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Bee-friendly landscaping practices could save the human race


  • Faith Miller

Pollinators aren’t doing so well. Scientists have had a difficult time pinning down exactly why, but survey data collected from beekeepers shows dramatic losses over the last several years.

Between April 2018 and April 2019, beekeepers in the United States lost 40.7 percent of their honeybee colonies, according to the University of Maryland-based Bee Informed Partnership. The data lines up similarly with annual average losses over the past decade or so.

Lethal parasites, called Varroa mites, represent one key reason bees are dying. Scientists say more research is needed to determine how weather patterns and climate change could also be killing off pollinators.

Without pollinators, such as bees, butterflies, insects and bats, notes the United States Forest Service, “the human race and all of earth’s terrestrial ecosystems would not survive.” Almost 80 percent of crops grown around the world for food and industrial products require pollination. Flowering plants that require pollination to reproduce also make the air cleaner, help to purify water and prevent soil erosion.

What can we do to protect pollinators? Matthew Shepherd, director of communications and outreach for the Xerces Society for Invertebrate Conservation, says the enduring Western concept of a well-manicured lawn can work against our fluttering friends.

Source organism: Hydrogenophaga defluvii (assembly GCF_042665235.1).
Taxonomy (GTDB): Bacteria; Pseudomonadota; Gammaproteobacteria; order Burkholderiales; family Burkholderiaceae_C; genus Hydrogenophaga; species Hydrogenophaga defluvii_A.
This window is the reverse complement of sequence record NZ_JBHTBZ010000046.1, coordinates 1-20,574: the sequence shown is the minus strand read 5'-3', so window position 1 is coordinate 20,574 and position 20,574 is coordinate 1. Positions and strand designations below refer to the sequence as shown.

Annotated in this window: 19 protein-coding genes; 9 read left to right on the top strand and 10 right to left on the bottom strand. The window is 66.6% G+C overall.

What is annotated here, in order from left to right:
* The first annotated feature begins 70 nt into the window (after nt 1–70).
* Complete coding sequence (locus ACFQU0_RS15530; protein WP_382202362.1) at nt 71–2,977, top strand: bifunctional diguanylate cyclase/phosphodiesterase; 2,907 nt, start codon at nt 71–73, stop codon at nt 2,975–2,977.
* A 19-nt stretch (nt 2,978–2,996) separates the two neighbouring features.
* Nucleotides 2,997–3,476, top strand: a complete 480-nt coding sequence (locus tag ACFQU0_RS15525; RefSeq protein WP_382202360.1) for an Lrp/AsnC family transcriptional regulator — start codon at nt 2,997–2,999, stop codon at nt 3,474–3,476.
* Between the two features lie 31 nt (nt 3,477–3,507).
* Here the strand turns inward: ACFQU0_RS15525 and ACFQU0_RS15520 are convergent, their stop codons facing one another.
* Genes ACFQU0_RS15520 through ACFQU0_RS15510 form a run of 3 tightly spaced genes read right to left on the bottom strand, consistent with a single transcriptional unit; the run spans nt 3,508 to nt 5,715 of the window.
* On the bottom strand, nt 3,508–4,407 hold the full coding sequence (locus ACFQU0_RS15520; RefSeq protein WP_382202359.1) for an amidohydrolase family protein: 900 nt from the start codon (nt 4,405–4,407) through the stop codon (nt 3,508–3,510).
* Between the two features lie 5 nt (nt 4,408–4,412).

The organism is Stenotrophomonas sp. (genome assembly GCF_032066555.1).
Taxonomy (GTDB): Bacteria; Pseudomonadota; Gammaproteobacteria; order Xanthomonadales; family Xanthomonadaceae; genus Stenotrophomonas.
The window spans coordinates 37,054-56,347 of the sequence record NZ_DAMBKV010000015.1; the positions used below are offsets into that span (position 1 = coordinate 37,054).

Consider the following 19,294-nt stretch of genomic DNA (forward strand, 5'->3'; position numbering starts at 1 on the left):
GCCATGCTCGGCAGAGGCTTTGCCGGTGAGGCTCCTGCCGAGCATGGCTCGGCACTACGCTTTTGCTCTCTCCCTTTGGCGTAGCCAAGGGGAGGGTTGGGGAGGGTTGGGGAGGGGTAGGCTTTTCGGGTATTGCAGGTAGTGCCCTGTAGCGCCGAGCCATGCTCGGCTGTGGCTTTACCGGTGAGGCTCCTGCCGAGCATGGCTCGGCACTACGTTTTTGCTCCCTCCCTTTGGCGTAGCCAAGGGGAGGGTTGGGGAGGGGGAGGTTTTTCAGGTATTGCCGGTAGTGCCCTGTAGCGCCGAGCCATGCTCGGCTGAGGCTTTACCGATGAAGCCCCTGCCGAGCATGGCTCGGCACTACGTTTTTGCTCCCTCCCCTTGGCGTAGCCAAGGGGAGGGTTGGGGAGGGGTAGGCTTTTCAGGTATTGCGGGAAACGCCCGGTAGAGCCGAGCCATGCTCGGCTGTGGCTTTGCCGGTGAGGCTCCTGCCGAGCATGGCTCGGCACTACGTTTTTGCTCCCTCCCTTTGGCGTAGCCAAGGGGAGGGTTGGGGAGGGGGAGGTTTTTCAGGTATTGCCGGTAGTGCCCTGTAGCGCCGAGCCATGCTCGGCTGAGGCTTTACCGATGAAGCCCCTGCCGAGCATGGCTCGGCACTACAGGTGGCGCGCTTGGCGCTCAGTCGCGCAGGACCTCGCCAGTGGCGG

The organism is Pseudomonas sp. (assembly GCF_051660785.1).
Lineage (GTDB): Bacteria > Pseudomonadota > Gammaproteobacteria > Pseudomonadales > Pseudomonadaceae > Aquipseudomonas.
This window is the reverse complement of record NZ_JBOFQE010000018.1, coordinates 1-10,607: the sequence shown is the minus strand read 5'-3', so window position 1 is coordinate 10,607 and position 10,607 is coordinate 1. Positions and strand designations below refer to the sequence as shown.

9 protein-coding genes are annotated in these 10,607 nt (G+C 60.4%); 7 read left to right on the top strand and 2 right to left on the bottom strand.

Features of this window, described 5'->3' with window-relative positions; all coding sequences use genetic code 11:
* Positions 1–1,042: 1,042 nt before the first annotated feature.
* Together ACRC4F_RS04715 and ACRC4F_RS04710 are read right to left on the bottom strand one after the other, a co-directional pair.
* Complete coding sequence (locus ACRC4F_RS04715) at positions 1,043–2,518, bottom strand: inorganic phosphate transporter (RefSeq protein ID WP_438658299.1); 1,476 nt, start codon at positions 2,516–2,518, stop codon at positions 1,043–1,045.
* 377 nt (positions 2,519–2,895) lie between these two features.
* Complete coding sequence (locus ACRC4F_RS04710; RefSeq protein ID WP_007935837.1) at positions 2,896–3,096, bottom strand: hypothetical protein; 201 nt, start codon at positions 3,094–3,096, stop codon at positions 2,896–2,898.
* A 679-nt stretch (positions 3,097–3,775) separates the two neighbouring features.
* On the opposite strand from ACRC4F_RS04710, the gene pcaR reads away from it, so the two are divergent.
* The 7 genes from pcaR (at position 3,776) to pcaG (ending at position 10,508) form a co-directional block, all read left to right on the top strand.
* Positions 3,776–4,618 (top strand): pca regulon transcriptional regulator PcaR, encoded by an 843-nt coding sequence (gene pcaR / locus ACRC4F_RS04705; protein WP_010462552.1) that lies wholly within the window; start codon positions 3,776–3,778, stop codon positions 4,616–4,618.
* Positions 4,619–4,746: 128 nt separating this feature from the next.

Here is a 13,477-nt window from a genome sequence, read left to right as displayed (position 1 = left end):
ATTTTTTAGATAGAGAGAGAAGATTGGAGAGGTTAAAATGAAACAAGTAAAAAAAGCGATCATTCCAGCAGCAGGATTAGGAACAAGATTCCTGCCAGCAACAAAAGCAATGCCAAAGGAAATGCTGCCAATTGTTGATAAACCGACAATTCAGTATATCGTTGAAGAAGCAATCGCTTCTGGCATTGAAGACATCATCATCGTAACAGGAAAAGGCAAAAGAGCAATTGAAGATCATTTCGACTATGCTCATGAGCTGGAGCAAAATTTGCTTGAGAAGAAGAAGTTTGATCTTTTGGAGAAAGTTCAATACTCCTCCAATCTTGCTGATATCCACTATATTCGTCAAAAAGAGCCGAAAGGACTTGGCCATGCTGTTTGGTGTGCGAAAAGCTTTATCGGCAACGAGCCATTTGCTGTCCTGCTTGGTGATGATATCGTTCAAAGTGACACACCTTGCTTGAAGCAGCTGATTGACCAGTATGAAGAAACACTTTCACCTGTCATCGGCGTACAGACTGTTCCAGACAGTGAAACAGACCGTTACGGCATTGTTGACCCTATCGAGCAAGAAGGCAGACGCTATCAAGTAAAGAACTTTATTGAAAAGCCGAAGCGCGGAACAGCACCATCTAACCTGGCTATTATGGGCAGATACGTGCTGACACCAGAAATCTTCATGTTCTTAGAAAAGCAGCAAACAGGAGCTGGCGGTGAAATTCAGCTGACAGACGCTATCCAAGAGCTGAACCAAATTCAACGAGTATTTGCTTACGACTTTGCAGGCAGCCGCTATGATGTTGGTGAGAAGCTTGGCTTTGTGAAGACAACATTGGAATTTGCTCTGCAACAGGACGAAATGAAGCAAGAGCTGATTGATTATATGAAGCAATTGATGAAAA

“It’s just this approach to gardening where the landscape is so sanitized,” Shepherd says. “...Front yards consist of a square of perfect green lawn ... and maybe a few ornamental evergreen shrubs. And then maybe an ornamental rock or two. And those are — they’re attractive, they don’t have weed problems — but they also just offer nothing, really for bees or ever any wildlife.”

What’s more, local ordinances that ban natural vegetation over a certain height are “kind of outlawing wildlife gardening,” Shepherd says.

“There must be a way to craft some kind of ordinance that recognizes there’s a difference between an intentional, tended wildflower meadow and kind of a problematic weed patch,” he muses.

Xerces’ policy research pertaining to bees has so far focused on pesticide use, another factor that Shepherd says can have an outsize impact on pollinator health. Neonicotinoids, a range of systemic pesticides, have been shown to be particularly harmful to bees when they’re sprayed near trees on city-owned streets, he says.

Shepherd advises that in order to make your yard pollinator-friendly, avoid using pesticides and foster hardy, low-growing flowers such as Dutch clover that will survive when you mow your lawn. A greater diversity of flowers and plants will provide better habitat for bees and butterflies: “It’s almost like you just need to get more chaos into the area, and then you’ll just be creating more places where the wildlife can live,” Shepherd says.

Beyond your backyard, some municipalities, states and government agencies are working to preserve pollinator habitat. Manitou Springs, for example, aims in its latest vision plan to “promote green management” of city parks and creeks by using organic methods of pest control.

The state Department of Transportation also designated a stretch of Interstate 76 as the “Colorado Pollinator Highway” and reduced mowing of natural vegetation along the road to conserve a habitat for bees and butterflies. It’s looking at other locations to implement similar practices.

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